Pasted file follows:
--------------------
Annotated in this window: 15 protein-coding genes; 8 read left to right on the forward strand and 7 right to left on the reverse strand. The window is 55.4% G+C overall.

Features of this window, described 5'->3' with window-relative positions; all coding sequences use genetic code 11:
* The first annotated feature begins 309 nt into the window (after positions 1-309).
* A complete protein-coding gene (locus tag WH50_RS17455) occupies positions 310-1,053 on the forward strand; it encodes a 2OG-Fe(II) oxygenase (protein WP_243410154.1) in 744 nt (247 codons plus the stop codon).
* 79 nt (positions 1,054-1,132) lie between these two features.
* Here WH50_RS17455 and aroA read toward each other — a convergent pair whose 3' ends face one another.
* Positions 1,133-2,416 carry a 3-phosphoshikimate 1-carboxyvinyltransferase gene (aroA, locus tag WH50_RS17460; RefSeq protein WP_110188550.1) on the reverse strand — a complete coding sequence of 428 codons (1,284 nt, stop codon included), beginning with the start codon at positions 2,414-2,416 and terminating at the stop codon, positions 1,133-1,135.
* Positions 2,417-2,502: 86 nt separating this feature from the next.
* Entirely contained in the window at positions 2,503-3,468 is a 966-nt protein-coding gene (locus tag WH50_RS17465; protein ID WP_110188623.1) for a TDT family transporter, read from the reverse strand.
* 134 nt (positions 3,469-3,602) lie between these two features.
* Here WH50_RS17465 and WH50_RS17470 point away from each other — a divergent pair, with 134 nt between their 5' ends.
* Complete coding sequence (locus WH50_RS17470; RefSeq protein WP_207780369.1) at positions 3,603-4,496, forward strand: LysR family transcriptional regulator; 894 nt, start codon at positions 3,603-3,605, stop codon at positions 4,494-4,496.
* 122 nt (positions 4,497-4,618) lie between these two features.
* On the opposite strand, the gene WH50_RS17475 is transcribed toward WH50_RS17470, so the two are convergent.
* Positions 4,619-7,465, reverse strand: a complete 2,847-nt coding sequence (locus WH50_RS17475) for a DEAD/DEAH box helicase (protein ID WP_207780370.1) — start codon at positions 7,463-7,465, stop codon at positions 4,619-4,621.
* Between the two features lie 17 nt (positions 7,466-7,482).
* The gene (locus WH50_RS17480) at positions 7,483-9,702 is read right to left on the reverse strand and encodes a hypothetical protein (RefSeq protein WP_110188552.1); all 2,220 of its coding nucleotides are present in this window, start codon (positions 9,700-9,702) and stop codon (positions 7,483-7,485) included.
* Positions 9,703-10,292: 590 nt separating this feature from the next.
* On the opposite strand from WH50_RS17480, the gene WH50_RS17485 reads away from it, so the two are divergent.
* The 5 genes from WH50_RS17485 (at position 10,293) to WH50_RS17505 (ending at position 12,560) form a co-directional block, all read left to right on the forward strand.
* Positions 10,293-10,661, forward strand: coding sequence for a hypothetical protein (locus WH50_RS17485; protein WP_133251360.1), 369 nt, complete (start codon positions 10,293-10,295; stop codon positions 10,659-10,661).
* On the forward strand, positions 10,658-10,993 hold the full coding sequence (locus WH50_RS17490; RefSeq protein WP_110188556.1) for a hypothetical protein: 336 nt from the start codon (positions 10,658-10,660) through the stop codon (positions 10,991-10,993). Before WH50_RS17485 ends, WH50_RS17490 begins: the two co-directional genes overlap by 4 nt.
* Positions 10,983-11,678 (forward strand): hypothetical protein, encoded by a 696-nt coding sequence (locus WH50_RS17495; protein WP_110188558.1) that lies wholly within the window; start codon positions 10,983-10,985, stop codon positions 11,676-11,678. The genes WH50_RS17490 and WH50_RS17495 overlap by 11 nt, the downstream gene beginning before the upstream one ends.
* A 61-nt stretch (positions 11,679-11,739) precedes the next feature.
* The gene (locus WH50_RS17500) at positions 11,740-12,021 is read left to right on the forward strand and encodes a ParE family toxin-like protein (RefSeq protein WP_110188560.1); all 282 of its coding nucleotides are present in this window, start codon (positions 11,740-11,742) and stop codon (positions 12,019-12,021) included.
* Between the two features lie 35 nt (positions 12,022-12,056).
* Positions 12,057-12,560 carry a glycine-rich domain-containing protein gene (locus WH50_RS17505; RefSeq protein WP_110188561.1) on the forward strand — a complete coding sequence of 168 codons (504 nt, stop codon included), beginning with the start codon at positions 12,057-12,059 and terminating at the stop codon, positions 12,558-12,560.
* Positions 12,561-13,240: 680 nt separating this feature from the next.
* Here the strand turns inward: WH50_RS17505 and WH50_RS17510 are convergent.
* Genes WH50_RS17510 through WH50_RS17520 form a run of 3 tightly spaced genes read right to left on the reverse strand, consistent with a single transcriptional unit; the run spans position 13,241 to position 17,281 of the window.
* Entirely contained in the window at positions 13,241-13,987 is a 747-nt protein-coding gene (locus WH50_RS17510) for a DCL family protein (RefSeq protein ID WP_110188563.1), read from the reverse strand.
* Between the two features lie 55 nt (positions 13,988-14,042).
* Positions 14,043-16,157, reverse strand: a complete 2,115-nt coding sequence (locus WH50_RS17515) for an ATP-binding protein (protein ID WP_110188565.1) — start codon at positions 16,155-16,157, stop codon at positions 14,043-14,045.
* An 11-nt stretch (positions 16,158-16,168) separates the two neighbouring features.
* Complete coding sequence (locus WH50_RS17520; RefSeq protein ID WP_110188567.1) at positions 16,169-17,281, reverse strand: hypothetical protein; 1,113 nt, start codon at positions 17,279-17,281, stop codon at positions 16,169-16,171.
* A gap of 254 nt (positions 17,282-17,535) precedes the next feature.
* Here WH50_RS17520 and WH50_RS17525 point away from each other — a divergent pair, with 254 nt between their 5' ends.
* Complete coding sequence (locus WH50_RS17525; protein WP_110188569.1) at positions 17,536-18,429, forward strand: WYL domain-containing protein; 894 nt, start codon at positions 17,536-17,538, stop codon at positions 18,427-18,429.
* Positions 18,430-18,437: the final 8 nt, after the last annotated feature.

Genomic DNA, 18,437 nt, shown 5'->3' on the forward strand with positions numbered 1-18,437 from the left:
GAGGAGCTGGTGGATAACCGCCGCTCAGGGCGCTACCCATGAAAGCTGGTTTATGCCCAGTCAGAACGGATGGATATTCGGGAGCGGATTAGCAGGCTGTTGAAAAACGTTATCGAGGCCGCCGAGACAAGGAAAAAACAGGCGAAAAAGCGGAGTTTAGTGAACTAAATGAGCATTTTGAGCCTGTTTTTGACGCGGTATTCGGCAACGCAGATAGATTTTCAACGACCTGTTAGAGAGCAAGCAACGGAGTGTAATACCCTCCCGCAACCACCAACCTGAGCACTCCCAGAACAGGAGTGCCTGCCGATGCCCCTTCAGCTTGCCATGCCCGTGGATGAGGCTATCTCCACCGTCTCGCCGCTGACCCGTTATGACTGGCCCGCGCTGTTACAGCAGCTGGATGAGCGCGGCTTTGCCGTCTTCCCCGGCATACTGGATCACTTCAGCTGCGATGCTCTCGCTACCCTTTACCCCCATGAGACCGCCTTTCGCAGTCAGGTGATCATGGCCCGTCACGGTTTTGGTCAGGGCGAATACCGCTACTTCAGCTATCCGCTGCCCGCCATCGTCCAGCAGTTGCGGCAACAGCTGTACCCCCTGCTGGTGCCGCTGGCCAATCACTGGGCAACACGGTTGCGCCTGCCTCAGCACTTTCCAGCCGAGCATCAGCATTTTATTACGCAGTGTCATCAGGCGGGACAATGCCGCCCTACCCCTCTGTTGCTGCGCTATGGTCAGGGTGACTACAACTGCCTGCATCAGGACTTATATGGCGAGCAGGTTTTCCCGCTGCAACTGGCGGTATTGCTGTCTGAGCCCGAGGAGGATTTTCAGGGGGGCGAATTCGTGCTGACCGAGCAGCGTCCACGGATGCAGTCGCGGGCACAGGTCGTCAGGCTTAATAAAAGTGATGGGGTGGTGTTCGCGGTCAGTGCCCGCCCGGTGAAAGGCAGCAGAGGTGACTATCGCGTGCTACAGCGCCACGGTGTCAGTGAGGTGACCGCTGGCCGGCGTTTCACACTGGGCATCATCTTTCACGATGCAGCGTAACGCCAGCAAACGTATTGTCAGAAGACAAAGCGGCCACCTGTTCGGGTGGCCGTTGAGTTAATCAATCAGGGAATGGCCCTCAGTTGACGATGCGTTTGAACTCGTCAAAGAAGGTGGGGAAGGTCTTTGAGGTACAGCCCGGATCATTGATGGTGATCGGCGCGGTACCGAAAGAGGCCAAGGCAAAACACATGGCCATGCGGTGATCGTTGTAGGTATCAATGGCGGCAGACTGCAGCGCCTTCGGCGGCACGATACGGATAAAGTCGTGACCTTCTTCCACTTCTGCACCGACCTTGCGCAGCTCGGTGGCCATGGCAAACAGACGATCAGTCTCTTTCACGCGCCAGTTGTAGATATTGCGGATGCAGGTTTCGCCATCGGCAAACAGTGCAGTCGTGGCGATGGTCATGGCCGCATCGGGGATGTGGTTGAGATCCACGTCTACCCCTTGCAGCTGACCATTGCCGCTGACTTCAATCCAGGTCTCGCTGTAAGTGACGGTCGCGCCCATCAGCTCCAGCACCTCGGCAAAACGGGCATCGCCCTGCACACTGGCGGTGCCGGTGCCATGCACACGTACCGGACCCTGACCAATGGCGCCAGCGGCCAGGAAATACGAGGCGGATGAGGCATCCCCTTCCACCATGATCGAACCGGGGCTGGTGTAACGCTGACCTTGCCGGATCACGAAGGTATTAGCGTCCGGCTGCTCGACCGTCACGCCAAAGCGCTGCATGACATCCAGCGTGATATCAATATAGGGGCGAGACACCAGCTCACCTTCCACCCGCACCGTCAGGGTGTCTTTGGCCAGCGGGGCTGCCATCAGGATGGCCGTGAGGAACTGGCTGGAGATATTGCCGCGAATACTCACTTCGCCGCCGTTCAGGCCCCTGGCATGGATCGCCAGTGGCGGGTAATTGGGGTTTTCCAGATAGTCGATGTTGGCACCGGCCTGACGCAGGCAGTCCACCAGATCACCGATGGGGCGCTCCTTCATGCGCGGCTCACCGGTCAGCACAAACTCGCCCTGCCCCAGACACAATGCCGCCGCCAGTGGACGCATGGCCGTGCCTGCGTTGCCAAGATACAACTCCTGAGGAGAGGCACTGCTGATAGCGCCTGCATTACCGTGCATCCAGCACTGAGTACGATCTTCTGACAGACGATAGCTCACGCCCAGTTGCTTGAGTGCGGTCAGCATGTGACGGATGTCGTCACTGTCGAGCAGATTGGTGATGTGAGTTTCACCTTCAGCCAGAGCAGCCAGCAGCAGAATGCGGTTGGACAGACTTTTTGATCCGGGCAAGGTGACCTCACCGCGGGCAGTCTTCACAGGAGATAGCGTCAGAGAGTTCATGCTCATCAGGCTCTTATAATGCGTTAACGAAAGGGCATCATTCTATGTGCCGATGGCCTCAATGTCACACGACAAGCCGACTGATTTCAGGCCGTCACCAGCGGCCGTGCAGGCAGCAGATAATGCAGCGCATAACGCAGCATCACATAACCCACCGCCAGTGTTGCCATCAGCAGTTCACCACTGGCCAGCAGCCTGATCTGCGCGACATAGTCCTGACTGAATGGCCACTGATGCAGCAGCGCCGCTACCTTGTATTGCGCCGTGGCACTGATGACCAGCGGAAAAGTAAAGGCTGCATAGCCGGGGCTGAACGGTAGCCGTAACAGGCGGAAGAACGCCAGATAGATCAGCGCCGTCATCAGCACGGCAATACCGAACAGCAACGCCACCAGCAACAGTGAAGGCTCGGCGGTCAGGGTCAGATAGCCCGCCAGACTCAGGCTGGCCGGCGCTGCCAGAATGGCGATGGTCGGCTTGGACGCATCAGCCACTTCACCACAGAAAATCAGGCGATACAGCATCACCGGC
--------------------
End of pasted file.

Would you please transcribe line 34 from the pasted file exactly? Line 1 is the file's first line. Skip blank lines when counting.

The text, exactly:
* An 11-nt stretch (positions 16,158-16,168) separates the two neighbouring features.